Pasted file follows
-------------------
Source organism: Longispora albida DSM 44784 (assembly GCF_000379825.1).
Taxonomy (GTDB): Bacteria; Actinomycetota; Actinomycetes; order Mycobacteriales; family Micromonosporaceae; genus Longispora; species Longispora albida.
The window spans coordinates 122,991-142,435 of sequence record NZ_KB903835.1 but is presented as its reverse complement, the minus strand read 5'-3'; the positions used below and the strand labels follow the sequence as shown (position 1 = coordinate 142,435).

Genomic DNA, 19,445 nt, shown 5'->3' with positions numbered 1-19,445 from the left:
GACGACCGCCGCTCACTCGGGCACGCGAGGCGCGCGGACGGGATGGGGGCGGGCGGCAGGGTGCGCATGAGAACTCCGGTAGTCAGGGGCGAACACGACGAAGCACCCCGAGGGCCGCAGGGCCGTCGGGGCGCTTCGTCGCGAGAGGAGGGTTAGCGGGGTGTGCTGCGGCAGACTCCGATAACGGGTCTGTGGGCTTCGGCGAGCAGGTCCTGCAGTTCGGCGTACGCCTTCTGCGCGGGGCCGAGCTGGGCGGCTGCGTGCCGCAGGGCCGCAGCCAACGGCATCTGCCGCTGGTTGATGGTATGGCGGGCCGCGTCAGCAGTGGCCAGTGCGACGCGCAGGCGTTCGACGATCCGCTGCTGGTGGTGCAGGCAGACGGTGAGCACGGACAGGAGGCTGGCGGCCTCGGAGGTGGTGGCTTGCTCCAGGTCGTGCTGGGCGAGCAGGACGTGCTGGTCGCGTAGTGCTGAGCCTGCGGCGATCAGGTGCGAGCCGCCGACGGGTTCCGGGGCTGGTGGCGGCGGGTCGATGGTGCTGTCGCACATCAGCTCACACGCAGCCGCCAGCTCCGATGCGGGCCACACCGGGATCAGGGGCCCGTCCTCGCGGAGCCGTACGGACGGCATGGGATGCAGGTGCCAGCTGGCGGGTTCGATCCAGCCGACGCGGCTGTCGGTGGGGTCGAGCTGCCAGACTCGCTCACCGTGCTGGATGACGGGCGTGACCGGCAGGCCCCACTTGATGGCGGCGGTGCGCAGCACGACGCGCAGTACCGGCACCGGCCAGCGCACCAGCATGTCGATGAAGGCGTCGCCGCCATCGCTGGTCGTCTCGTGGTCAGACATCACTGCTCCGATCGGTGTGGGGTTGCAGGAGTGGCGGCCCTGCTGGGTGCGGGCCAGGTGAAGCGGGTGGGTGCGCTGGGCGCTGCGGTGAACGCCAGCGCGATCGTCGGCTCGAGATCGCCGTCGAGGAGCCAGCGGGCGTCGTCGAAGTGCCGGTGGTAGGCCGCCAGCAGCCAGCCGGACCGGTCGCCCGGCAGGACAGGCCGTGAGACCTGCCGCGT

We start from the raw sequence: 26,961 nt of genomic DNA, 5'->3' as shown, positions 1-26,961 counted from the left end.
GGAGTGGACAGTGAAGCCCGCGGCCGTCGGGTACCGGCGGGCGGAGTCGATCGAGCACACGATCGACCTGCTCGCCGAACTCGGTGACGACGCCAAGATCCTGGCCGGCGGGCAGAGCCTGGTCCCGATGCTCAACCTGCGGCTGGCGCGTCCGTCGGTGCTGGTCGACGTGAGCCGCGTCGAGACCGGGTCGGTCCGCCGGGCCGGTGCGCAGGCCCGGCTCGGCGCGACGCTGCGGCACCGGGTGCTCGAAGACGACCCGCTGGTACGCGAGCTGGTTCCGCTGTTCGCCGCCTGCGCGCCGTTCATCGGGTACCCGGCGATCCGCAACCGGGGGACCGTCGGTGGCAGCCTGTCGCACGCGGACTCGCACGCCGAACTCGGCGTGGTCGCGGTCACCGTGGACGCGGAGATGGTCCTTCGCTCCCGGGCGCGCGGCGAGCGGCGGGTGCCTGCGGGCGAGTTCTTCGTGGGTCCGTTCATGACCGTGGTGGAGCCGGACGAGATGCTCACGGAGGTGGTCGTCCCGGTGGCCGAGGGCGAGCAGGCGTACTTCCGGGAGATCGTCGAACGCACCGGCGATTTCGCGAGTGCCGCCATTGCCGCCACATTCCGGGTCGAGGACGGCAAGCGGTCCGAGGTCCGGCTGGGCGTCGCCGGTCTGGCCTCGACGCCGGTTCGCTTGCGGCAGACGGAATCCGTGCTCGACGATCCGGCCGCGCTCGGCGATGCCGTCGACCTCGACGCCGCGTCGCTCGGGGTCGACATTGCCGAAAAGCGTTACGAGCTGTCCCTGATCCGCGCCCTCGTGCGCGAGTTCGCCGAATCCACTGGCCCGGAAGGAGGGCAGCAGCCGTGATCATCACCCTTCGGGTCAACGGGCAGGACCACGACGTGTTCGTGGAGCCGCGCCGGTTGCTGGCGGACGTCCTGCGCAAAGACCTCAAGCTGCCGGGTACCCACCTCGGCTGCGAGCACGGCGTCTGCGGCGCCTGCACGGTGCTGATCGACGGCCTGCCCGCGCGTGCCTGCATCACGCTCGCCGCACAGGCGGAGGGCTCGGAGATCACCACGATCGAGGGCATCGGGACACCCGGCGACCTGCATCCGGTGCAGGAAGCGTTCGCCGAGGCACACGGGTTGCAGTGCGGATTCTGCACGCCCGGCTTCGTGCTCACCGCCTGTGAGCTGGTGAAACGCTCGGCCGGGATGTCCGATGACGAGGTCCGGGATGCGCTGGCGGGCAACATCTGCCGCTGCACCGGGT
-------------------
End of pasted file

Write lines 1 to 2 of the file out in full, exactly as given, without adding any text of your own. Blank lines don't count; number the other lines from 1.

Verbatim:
Source organism: Longispora albida DSM 44784 (assembly GCF_000379825.1).
Taxonomy (GTDB): Bacteria; Actinomycetota; Actinomycetes; order Mycobacteriales; family Micromonosporaceae; genus Longispora; species Longispora albida.